At a party this weekend, our fantastic group of friends standing in the kitchen talked about staying in touch with friends after high school. I didn’t mention my amazing high school friends because I am still planning on writing a book about them once I figure out how to write things other than blog posts and research papers. Instead, I nodded in sympathetic understanding when one guy said, “The year after high school, I only had one friend.”
“That’s ok,” I assured him. “I made friends my first year of college by being a total bitch.”
That got his attention, but then I had to explain myself, which proved to be more difficult than I wanted it to be because I was supposed to be articulate and impressive at this particular party, with a delightfully bubbly laugh and an alluring sense of mystery. That is, of course, why I was wearing pink pants.
You see, as a child I was painfully shy and often reclusive. I say this in the past tense because I am trying to convince myself that I have not reverted back to this natural state after years of hard work being social. People who know me in real life will shake their heads in dismay that I could think of myself as shy when obviously everyone adores my presence in social situations because I look perfectly at home and wear great shoes. People who only know me because of my blog will nod because they know that painfully shy people write blogs in order to feel like they are making a contribution to the world that is not necessarily requiring of booze to ease the tension.
By the time I reached 17, I was getting to the point where I could speak in class without being spoken to first (or answering a question which no one else in the class knew the answer to, because I was an obnoxiously smart recluse and I’m kinda surprised I didn’t get shoved in a locker. Then I remember that our lockers were only half size and so no one could actually fit inside them). There are actually people who graduated with me who only know me because, at our graduation ceremony, I gave a speech. Which was interrupted by the whistle a passing train. Which I then addressed with the witty and composed line, “Oh, Hello Train.”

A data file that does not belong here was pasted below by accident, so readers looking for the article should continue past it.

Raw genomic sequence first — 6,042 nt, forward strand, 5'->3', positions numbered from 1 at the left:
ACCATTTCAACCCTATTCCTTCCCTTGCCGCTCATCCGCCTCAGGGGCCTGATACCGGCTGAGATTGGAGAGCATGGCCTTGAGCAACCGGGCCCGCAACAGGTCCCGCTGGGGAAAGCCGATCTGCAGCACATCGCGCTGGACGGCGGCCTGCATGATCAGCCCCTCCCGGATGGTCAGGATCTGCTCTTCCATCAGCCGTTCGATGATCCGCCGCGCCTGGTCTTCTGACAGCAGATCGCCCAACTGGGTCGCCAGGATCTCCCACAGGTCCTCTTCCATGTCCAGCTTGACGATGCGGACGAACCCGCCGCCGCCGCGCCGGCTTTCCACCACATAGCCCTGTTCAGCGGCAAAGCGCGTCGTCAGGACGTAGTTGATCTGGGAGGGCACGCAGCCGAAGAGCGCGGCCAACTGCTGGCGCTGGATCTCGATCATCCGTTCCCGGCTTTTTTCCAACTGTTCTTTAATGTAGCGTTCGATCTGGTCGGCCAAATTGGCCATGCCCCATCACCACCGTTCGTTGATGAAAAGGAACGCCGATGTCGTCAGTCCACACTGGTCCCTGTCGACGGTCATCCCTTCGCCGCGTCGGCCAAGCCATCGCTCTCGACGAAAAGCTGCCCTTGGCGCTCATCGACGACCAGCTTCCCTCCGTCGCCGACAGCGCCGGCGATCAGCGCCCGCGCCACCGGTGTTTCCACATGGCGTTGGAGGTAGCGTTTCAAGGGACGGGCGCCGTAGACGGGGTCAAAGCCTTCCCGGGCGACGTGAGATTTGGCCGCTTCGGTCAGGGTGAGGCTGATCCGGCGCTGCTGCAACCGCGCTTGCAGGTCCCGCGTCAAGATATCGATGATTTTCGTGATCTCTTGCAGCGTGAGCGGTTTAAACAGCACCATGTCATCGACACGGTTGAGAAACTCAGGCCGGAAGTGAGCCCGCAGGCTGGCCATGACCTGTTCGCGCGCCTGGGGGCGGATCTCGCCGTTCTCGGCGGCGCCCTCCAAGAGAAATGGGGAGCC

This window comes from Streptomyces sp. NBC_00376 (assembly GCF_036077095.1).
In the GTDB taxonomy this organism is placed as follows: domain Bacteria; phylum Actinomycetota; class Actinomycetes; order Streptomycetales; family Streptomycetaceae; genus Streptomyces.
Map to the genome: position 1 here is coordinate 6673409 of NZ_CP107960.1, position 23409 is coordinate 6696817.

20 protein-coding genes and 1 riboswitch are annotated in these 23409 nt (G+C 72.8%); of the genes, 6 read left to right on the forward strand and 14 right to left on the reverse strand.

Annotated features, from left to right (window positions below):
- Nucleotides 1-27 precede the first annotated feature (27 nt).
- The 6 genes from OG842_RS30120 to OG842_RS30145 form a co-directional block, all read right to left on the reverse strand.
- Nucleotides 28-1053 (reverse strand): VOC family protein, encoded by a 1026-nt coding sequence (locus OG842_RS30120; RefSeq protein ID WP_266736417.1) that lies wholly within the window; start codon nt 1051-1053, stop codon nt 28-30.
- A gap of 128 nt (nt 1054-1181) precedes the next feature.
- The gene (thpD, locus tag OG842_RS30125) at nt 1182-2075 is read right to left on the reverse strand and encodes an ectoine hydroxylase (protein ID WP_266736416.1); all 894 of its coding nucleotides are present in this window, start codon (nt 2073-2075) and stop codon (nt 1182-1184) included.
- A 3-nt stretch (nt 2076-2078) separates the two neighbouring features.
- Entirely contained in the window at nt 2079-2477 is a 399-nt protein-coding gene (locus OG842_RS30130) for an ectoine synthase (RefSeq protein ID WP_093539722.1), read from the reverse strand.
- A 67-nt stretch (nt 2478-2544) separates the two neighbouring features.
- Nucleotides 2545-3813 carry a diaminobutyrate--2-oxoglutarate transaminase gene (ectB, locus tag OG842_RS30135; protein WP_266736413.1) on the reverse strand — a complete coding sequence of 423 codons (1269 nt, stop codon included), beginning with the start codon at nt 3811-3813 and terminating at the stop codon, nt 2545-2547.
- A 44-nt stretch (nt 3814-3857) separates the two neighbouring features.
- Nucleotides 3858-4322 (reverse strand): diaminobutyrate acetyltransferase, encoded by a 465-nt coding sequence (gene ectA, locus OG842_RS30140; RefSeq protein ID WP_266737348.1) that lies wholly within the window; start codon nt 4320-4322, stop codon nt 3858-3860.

This is all to say that since college involved moving across the state and knowing only one person in my dorm and only having one class with my brother who is not actually my brother but is in reality my neighbor/best friend whom I have known since I was 5 and who looks like my twin so we just call each other siblings because it’s way easier that way, I had a hard time saying words out loud.
Instead of letting go of my filter, which would have resulted in conversations quite resembling this story that I’m telling, I put up a filter that I named “Overly Confident Sex Kitten Who Likes to Insult People.”